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December 11, 2005


The blogosphere is abuzz with the story of Yahoo purchasing del.icio.us.  Everyone knows who Yahoo is.  For those who don’t know del.icio.us, it’s the category leader in tagging (sometimes called bookmarking).  Many more people use del.icio.us to tag web pages than any of its competitors.  It’s been just eight month since founder Joshua Shachter left his day job at a brokerage firm and received first round venture funding.  Del.icio.us is free to use and doesn’t carry advertising so, to date, the company doesn’t have visible revenues.

So does this mean Bubble 2.0 is truly upon us?  Hard to say without knowing the price, of course, but I think not.  The deal makes a lot of sense without bubble psychology.

“But,” critics say, “without revenues let alone a path to profitability, this is not a real company. It was built to flip.” Or: “This is a feature, not a company.”

Even if true, so what?  Building value for resale rather than current income is good business.  Consider real estate.  Somebody buys property; gets a lot of permits; arranges for subdivision; maybe build roads and a little infrastructure; and sells the lots to builders.  Not a penny of current revenue during the process; just a gain at the end. Builders buy the lots; they build spec houses; they don’t get any income until they eventually sell the houses to some one else.

Even if Joshua and company built del.icio.us only for resale, they created real value in aggregating users and creating a folksonomy – a user defined categorization and ranking of web content.  They did a brilliant job of solving the dilemma of all network-value businesses – how do you get to critical mass when there is NO network value for the first users? 

Remember Metcalfe’s Law that the value of a network scales with the square of the number of users.  This implies that big networks have huge value but also that small networks have almost no value at all,  Makes it hard to get started.

Del.icio.us had value for user #1 even if it wasn’t “network” value.  Tagging is a good way to remember all the web pages you may want to find again.  That use doesn’t depend on any one else doing any tagging.  So more and more people used del.icio.us to bookmark web pages for later retrieval.

Since the tags are public, anyone can use everyone else’s tags as a way to find information.  So, as soon as enough people tagged for their own selfish purpose, their tags became useful to other people looking for web content.  Moreover, there is information in how many people tagged a particular web site or blog.  Popularity means something although it’s not always clear what.  Soon del.icio.us had real network value and was off to the races.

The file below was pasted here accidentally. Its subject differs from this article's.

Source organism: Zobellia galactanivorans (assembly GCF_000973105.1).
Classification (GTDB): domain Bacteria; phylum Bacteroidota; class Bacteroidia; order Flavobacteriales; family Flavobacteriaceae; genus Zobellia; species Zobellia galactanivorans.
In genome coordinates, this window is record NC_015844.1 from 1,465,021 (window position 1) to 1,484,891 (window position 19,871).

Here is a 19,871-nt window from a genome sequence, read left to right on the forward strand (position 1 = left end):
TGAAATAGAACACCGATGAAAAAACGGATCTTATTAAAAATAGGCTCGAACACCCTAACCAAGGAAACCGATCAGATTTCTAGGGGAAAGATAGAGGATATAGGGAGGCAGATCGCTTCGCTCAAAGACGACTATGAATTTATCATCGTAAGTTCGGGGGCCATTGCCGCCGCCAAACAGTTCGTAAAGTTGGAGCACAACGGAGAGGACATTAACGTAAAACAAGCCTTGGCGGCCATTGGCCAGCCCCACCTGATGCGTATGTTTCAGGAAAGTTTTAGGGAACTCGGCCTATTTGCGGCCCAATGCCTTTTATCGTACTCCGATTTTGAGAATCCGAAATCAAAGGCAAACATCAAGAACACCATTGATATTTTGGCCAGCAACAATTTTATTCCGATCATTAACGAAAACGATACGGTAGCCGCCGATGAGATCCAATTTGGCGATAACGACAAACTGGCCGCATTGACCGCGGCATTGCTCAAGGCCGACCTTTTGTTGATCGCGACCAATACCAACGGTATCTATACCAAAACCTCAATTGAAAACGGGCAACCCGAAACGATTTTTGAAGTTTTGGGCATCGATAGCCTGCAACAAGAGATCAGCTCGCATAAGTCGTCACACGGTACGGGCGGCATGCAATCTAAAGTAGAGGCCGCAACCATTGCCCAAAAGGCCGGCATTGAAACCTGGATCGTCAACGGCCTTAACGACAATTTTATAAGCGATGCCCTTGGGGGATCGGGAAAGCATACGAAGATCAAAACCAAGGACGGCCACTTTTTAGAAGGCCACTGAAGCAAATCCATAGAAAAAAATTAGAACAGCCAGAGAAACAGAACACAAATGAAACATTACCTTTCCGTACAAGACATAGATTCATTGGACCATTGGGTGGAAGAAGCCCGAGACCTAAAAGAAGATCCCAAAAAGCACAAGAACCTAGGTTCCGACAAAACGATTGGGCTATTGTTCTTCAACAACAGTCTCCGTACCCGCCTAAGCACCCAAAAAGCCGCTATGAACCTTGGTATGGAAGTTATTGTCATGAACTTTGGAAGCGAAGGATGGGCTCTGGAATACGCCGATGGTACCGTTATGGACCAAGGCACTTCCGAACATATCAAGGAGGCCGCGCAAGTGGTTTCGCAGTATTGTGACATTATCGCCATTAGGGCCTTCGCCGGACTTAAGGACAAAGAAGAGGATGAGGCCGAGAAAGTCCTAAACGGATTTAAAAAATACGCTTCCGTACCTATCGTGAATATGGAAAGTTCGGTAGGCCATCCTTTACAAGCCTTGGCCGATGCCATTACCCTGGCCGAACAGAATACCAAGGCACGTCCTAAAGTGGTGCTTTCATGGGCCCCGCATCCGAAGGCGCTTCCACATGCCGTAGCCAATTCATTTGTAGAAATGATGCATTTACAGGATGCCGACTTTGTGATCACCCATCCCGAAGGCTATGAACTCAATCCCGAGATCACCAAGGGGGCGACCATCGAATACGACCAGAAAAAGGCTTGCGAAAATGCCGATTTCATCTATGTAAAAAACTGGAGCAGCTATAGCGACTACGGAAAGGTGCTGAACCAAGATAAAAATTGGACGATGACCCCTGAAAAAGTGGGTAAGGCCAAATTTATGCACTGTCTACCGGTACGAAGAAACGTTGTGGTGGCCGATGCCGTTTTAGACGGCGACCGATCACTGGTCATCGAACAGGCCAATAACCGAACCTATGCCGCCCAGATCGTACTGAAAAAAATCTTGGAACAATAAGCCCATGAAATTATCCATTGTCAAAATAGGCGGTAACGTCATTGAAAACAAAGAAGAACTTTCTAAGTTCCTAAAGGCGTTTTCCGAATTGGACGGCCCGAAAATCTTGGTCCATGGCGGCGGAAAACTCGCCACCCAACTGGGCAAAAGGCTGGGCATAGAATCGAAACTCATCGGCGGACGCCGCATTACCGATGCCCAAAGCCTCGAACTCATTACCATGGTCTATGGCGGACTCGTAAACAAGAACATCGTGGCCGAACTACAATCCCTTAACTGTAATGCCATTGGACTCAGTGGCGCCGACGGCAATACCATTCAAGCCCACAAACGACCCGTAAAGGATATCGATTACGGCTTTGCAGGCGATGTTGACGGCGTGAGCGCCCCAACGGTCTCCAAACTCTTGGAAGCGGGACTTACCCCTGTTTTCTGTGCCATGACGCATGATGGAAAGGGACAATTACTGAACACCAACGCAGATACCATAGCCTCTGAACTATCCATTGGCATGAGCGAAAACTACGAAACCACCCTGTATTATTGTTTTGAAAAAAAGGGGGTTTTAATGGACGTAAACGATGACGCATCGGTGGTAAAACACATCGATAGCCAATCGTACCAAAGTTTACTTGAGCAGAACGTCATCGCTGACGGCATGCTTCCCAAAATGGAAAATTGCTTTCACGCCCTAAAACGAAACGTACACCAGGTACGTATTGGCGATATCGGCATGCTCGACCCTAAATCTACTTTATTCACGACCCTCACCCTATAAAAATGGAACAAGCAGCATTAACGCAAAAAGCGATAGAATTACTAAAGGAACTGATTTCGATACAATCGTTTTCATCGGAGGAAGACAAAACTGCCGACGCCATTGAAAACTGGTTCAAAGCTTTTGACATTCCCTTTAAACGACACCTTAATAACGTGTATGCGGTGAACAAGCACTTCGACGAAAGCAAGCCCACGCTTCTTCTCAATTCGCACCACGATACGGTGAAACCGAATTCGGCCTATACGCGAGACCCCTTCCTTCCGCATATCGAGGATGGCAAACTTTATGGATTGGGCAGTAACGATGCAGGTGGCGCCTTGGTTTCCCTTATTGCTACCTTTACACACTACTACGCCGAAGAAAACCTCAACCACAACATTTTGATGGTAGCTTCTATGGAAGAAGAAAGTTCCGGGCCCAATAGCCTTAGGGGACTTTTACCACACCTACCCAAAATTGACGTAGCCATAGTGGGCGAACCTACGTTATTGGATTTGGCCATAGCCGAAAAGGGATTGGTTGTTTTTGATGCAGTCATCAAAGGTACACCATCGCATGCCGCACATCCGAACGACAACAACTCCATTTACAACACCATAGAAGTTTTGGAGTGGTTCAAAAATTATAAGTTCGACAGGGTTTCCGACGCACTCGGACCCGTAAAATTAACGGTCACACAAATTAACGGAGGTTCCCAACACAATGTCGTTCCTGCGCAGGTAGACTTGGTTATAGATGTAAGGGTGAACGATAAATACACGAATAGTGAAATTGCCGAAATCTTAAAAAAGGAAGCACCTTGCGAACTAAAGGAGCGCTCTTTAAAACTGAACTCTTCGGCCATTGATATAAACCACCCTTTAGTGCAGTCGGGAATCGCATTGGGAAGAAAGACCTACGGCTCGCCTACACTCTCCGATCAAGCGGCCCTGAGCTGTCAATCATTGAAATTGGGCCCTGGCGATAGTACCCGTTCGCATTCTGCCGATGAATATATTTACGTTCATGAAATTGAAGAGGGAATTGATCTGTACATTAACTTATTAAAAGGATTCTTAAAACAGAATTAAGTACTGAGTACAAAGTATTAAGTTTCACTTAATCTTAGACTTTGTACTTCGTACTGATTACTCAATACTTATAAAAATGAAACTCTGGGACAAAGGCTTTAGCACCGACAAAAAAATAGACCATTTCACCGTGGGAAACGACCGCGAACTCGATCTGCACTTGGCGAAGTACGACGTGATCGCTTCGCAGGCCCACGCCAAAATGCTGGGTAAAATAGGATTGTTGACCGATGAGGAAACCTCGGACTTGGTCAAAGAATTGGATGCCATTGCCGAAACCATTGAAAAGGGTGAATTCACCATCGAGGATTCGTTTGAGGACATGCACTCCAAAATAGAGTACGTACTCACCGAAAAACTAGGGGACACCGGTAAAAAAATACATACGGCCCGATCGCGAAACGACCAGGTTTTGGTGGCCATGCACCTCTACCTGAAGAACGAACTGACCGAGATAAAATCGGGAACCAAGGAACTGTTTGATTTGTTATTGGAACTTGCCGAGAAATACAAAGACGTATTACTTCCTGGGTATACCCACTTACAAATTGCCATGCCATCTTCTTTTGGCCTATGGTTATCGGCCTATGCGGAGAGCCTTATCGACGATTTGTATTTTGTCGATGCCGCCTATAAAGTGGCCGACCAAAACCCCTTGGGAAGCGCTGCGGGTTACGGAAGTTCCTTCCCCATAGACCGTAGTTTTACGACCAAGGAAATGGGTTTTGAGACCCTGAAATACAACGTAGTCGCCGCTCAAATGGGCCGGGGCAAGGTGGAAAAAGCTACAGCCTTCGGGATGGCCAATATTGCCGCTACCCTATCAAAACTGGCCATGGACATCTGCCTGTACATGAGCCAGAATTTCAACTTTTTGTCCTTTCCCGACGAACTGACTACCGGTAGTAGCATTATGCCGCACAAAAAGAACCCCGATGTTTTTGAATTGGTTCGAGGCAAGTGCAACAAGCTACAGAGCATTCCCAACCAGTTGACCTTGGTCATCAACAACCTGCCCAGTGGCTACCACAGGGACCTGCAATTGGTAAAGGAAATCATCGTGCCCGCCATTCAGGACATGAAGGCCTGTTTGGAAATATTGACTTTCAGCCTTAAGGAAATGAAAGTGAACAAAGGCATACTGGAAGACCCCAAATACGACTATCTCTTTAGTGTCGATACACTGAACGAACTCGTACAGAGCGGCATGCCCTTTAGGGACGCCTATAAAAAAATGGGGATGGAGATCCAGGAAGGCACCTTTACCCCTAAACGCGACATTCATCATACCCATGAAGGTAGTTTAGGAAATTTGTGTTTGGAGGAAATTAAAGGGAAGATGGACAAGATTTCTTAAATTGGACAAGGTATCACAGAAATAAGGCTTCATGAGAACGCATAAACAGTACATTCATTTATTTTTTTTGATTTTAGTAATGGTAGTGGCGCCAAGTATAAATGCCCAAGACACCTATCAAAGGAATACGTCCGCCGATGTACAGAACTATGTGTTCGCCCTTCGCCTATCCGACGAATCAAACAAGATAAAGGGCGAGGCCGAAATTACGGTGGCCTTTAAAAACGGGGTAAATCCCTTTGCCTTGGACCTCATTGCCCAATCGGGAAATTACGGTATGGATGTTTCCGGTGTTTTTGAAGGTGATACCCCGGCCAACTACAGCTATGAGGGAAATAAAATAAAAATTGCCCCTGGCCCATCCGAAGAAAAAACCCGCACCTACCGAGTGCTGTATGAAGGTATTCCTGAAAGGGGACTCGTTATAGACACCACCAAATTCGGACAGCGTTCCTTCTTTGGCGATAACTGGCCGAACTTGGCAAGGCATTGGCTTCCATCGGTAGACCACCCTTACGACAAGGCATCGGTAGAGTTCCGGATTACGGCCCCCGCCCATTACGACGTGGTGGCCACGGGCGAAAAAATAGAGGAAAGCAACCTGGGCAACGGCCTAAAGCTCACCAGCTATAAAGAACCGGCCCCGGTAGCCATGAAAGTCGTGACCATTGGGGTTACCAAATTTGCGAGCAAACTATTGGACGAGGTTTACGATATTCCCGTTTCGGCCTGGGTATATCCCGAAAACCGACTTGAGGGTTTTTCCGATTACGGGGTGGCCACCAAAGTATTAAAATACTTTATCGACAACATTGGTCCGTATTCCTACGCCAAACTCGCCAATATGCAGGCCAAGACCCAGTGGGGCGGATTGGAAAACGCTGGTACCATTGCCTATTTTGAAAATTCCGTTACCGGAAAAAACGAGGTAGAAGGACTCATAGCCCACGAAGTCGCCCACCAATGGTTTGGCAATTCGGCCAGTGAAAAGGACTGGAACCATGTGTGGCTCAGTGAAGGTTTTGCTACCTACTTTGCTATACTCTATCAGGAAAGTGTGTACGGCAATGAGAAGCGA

Del.icio.us got to a critical mass of users before its competitors.  That’s crucial to a network business because this lead kicks off a virtuous circle. The network service with the most users has the most value to each new user.  Other things being anywhere near equal, the larger network therefore gets more than its share of new users and grows faster than its would-be competitors.  Aggregating users faster than anyone else is why Skype succeeded and it’s why del.icio.us succeeded as well.

Yahoo understands the value of tagging.  Its taggable photo service Flickr, also an acquisition, is a runaway category leader.  Yahoo probably could have acquired tagging technology somewhere else.  If they’d bought a smaller competitor of del.icio.us, they presumably would have paid less.

Yahoo already has so many users – probably including a large number of del.icio.us users – that I doubt whether Yahoo acquired del.icio.us just to get what is, from their lofty point of view, a few more users.  My guess is that Yahoo wants to start as the category leader in tagging and never look back and that the number of active taggers and tag users aggregated by del.icio.us – estimated at around 300,000 and growing rapidly - is what made them a valuable acquisition.

Anyway congratulations are due Joshua and friends Fred Wilson and Brad Burnham at Union Square Ventures on creating value for web users and of finding a good path for the del.icio.us folksonomy.  It’s delicious to see del.icio.us as the most used tag on the web the last few days.

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» Lots of Lessons from The New Ground
Tom Evslin discusses Yahoo's purchase of del.icio.us and touches on several issues of interest and/ or lessons to be learned. First, he uses this deal as an example to put down the the notion that a company must be built [Read More]


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